Worldwide, over 2 billion people suffer from worm infections in developing countries. These infections are especially damaging to the health of children, resulting in both short-term and lifelong disability. Older children with worm infections are more likely to be stunted, underweight, vulnerable to other illnesses and perform poorly in school compared to non-infected children. Large-scale deworming programs in school-age children are therefore recommended by the World Health Organization (WHO). WHO also recommends deworming of preschool-age children (as of 12 months of age) in these areas; however, the benefits of deworming, especially in the 12-24 month age group, have been inadequately studied. This knowledge is urgently needed as studies show that all children have a similar potential for healthy growth and development, provided that appropriate nutrition and health interventions are given in the critical window of opportunity before the age of two.

Therefore, the investigators are proposing to undertake a randomized controlled trial to determine the effect of deworming program for improving growth and development in children between 12 and 24 months of age. Our results will provide solid rigorous evidence on if, when, and how often, deworming should be integrated into routine child health care packages provided by Ministries of Health in the 130 countries in the world where worm infections are endemic.

Worldwide, over 2 billion people suffer from worm infections (hookworm, Ascaris and Trichuris, collectively referred to as soil-transmitted helminths (STHs)) in developing countries. STHs contribute to the overwhelming burden of poverty and deprivation in areas where adverse health, social, economic, education and other related factors predominate. STH infection in childhood results in short-term and lifelong disability, including malnutrition (e.g. underweight, stunting and wasting), cognitive impairment and increased susceptibility to other infection, among others. Mass deworming programs in school-age children are recommended by the World Health Organization (WHO). WHO also recommends deworming of preschool children (as of 12 months of age) in endemic areas; however, the benefits of deworming on improving growth and development, especially in the 12-24 month age group, have been inadequately studied. This knowledge is crucial because, with appropriate nutrition and health interventions, all children have a similar potential for healthy growth and development, provided that such interventions occur in the critical window of opportunity before the age of two.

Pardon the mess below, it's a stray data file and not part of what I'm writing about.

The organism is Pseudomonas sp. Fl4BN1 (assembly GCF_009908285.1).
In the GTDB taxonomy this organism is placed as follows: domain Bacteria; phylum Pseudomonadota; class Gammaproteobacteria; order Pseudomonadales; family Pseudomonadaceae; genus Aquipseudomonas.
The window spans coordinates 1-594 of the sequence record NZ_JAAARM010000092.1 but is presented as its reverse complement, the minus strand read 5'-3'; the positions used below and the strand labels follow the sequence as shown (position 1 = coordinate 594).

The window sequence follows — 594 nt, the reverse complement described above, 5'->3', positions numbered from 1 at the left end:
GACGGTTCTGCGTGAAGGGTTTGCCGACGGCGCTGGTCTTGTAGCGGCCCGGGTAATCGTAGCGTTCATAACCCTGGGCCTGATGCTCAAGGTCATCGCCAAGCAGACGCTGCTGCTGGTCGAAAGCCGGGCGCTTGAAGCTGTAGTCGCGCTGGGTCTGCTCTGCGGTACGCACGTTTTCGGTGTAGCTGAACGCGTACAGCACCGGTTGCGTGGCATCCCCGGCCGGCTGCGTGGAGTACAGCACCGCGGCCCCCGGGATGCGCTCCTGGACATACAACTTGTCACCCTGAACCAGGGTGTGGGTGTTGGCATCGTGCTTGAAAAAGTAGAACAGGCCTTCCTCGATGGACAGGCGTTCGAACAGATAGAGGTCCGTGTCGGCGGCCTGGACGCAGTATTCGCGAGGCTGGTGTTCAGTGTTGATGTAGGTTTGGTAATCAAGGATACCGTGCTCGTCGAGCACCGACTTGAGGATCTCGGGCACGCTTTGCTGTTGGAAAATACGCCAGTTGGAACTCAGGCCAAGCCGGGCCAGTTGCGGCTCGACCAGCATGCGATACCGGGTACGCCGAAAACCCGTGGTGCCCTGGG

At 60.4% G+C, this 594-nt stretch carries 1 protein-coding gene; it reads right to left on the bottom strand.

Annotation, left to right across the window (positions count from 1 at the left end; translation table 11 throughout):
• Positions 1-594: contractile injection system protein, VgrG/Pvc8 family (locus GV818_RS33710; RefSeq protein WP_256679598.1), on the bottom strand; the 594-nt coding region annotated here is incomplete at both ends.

Therefore, this double-blind randomized controlled trial will assess the benefit of deworming (mebendazole), integrated into routine child health care visits in a highly STH-endemic area (Iquitos, Peru), on the primary outcome of weight gain. Timing, frequency and impact of deworming will be considered. A total of 1760 children will be recruited at their routine 12-month check-up visit and randomly assigned to one of four intervention groups: Group 1 will receive usual care and mebendazole (single dose 500 mg) at their 12-month visit and usual care and a placebo tablet at their 18-month visit; Group 2 will receive usual care and a placebo tablet at their 12-month visit and usual care and mebendazole at their 18-month visit; Group 3 will receive usual care and mebendazole at both their 12-month and 18-month visit; and Group 4 will receive usual care and placebo at both their 12-month and 18-month visit. Usual care will consist of age-appropriate immunizations, supplements and other Peruvian Ministry of Health-recommended interventions. All children will be followed up to their 24-month visit and all will be given mebendazole at that time.